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Scanned Probe Oxidation onp-GaAs(100) Surface with an Atomic Force Microscopy


Locally anodic oxidation has been performed to fabricate the nanoscale oxide structures onp-GaAs(100) surface, by using an atomic force microscopy (AFM) with the conventional and carbon nanotube (CNT)-attached probes. The results can be utilized to fabricate the oxide nanodots under ambient conditions in noncontact mode. To investigate the conversion of GaAs to oxides, micro-Auger analysis was employed to analyze the chemical compositions. The growth kinetics and the associated mechanism of the oxide nanodots were studied under DC voltages. With the CNT-attached probe the initial growth rate of oxide nanodots is in the order of ~300 nm/s, which is ~15 times larger than that obtained by using the conventional one. The oxide nanodots cease to grow practically as the electric field strength is reduced to the threshold value of ~2 × 107 V cm−1. In addition, results indicate that the height of oxide nanodots is significantly enhanced with an AC voltage for both types of probes. The influence of the AC voltages on controlling the dynamics of the AFM-induced nanooxidation is discussed.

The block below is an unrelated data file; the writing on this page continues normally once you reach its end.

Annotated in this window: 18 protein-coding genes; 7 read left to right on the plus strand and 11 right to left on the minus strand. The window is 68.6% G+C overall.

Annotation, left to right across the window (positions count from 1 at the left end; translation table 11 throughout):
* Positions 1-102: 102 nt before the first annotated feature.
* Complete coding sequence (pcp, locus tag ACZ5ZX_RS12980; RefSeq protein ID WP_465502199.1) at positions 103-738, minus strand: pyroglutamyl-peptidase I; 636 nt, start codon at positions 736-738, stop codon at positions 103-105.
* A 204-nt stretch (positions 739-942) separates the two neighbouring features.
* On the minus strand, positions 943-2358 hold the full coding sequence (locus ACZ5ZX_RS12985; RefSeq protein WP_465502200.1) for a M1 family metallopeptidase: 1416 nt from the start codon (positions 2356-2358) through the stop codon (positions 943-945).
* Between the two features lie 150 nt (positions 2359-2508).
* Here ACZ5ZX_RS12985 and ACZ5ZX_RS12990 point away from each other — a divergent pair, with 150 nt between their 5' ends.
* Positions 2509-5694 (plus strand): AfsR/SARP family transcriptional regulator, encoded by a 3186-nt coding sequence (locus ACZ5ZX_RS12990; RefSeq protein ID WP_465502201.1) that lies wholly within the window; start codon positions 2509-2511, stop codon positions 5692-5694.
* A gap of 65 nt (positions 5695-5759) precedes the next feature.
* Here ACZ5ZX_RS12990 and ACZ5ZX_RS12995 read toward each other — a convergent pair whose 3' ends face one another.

Scanning probe microscopes (SPM) techniques have demonstrated potential in the creation and characterization of structures, patterns, and devices at the nanometer scale. In particular, atomic force microscopy (AFM) local anodic oxidation [1] is one of the most versatile methods for defining structures at the nanometer scale in the surface of anodizable materials. This technique has been applied to define a fairly large range of nanostructures [2] and nanodevices, like Josephson junctions, superconducting quantum interference devices (SQUID) [3], and single electron transistor (SET) devices [46].

Carbon nanotubes (CNTs) have been known to be ideal material for an AFM probe because of their cylindrical shape, small diameter, high aspect ratio, large Young’s modulus [7], and unique chemical properties which reduce their physical and chemical changes during the scanning process [8]. In addition, CNTs have considerable mechanical flexibility and, therefore, can be elastically buckled without damage [9]. The application of CNT probes for nanooxidation [10] began almost simultaneously with the improvement in resolution for image measurements [11]. It is expected that the improvement of probe will open up the great possibilities for miniaturization, because the size of fabricated oxide nanostructures is predominantly determined by the probe apex. An effective way to decrease the probe apex is by means of CNT [12].